Slowly but surely we make our way through Dad’s logbook. I was hauled off again overseas – to Hong Kong and Indonesia – so sorry for the lack of posts.
We have now reached June 1944 and THE most exciting thing for Dad must have been escorting the cruiser carrying the King to France. Presumably this is England’s King George VI. Why he was off to France, I don’t know – maybe to rally the troops. On that day (June 16), Dad reported it was foul weather and that he led the Squadron escorting the King.
There are a few things I don’t understand but you know me: I’ll have a stab at it! On June 22, Dad’s duty was target cover 24 Mitchells – Caen. Mitchells must surely be a WWII plane, so off to Dr Google I go. Yep, there was a North American B-25 Mitchell plane and it was a twin-engined medium bomber. Target cover I guess means that Dad and other pilots were covering the 24 Mitchells whilst they carried out a bombing mission over Caen, which is in northwestern France. Dad comments: lots of flak and pretty accurate with height – 14,000 ft.
On June 23, Dad was flying convoy patrol and had two squirts (presumably fired at) a buzz bomb from about 1,000 yards. I remember being freaked out in High School history classes about the buzz bombs. They were called V-1 flying bombs but my grandparents called them doodle bugs. The mere thought of walking around London streets enjoying some shopping, only to hear a buzzing sound just as the V-1 was about to impact, must have been beyond frightening.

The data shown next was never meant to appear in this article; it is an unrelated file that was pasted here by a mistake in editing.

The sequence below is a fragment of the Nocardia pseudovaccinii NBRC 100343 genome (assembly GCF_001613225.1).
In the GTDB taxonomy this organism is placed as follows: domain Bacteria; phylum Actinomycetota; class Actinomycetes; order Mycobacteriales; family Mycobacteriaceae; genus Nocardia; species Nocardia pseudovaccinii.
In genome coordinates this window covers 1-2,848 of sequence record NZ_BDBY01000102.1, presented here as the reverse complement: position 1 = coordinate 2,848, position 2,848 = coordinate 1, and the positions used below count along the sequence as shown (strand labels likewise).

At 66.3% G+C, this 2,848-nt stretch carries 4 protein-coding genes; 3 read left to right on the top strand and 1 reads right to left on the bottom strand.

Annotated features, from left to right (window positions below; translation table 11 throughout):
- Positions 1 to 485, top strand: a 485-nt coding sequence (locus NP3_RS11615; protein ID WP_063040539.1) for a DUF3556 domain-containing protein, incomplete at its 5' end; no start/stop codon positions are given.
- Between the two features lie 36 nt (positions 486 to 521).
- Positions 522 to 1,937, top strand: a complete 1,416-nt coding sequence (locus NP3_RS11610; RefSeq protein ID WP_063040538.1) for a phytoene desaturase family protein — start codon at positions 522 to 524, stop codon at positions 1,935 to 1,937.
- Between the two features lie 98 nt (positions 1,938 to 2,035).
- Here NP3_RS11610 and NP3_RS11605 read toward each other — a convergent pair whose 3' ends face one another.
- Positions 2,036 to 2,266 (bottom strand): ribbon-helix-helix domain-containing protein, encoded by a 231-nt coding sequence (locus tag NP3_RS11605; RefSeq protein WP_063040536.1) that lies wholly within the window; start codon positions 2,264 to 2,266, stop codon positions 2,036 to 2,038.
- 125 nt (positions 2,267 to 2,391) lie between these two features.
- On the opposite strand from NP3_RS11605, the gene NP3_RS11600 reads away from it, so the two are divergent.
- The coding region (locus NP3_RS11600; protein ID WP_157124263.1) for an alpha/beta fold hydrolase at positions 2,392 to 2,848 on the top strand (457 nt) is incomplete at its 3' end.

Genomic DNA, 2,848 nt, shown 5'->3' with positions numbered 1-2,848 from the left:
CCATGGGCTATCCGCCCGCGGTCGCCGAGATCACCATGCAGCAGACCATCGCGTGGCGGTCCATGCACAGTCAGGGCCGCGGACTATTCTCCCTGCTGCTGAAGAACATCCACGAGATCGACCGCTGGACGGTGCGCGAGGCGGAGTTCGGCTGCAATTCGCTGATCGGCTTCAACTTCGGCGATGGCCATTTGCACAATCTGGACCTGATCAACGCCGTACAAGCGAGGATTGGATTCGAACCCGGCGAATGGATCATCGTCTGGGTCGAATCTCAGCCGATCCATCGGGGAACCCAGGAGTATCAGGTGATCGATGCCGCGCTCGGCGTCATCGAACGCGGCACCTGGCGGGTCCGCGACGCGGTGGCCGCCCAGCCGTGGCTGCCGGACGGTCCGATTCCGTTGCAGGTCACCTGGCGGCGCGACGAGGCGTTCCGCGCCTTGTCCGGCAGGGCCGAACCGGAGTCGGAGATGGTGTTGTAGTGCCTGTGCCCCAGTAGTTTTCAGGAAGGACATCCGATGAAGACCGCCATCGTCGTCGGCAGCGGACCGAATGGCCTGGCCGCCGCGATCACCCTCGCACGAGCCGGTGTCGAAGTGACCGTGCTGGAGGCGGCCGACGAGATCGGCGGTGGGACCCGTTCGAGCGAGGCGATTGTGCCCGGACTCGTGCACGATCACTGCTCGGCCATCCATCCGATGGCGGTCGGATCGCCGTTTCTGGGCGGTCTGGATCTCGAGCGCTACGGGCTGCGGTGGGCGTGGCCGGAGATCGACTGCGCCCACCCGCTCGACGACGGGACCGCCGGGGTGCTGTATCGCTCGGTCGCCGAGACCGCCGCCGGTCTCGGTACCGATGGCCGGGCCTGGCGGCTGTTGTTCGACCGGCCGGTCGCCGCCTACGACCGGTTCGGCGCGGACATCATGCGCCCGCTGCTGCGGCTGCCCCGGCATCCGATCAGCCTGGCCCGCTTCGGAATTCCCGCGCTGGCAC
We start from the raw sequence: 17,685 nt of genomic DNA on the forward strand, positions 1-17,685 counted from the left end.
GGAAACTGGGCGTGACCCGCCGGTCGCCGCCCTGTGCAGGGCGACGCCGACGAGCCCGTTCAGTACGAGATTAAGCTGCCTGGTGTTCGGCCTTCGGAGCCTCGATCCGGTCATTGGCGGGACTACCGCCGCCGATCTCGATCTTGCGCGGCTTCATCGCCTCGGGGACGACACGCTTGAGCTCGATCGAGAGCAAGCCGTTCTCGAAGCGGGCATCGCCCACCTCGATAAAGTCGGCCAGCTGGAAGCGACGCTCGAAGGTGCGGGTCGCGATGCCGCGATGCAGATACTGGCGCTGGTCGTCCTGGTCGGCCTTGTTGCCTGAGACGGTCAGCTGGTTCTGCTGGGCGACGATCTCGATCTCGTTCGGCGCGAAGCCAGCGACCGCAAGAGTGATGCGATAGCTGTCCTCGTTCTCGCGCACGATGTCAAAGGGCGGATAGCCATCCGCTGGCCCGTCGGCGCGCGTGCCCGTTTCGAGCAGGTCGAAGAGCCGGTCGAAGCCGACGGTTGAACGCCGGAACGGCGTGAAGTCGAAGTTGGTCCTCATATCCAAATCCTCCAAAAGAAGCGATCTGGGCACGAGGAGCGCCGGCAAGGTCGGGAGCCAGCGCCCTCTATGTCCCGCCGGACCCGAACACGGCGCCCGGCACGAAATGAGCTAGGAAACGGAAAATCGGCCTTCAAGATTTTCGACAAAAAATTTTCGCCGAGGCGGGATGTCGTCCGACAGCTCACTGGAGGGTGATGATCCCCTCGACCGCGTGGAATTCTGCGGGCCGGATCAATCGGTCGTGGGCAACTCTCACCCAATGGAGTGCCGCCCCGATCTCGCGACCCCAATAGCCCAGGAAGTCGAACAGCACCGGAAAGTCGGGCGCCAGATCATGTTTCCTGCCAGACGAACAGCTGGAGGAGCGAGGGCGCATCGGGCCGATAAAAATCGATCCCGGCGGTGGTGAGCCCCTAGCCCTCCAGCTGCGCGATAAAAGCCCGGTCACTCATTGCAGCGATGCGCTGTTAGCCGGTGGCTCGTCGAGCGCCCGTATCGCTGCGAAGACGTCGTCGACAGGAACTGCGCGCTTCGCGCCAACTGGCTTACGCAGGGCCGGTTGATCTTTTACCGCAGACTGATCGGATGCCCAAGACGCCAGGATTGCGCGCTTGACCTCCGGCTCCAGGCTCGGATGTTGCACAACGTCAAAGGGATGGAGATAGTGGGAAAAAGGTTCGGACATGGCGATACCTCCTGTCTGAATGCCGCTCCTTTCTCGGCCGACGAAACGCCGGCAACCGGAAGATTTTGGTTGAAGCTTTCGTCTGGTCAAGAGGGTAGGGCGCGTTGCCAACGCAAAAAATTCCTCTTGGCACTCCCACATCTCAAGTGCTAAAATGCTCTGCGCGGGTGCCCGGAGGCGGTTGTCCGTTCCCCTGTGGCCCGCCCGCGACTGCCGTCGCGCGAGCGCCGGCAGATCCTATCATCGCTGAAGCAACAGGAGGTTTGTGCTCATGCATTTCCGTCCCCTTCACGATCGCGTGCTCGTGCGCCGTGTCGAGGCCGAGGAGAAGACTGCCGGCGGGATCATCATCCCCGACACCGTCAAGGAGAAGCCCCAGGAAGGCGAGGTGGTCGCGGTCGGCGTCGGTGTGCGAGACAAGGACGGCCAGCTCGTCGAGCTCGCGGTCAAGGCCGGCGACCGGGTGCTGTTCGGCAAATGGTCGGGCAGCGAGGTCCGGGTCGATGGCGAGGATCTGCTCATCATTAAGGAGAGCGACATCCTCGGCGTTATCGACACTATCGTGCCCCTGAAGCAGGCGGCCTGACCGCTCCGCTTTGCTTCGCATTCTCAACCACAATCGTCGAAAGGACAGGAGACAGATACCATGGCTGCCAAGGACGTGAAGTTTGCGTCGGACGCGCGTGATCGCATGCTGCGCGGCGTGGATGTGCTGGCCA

Then Dad seems to have escorted 18 Stirlings on June 23. I guess this was after the convoy patrol. Off to Dr Google again. Mmmmm….could be the Short Stirling, which was a four-engine British heavy bomber. Makes sense. Dad comments that the Stirlings were: dropping supplies in Caen area. Went in at 1,000ft. Is he talking about the Stirlings here or himself in the Spitfire IX?
On June 24th, Dad returned to base with a rough engine following an area sweep. I’m still a bit confused about the column No. in the logbook. So, for example, on June 24, the column No is X but, on the same day, the Column No is marked U. Over to the experts!
June 25 sees more problems with Dad’s Spitfire – at 26,000ft he reported L.R. tank cutting and on 26th, following an air test, he says: still doesn’t seem right. I think L.R. tank is Long Range tank. Frankly, I would have refused to step foot in that plane again until its engine was as smooth as silk!
Then we see Dad providing cover again (June 27) for Halifaxes as they attempted to bomb the bejesus out of buzz bomb installations. Wonder if that was in Caen? Finally, on June 29, a pilot shot down one of those horrid buzz bombs – w/c Harris. At least I think it’s w/c Harris – can’t quite read Dad’s writing. Wing Commander I presume. The list of 127 Squadron pilots shows Flt Sgt Harry James Marshal Harris, so maybe this is the pilot. Can’t decipher the writing after Dad names the pilot but I think he shot the buzz bomb at a range of 180 yards.
I’m getting nervous just reading Dad’s logbook. He volunteered in 1939 at the age of 19 and my grandfather had to give permission for him to join the RNZAF. He was in the War until November 1944 (well, that’s when his logbook ends) and, as far as I know, suffered not one injury.
In July 1944, the 127 Squadron moves again and Dad meets up with a VIP who he escorted. Until then!
Click on photos below to enlarge and see logbook entries.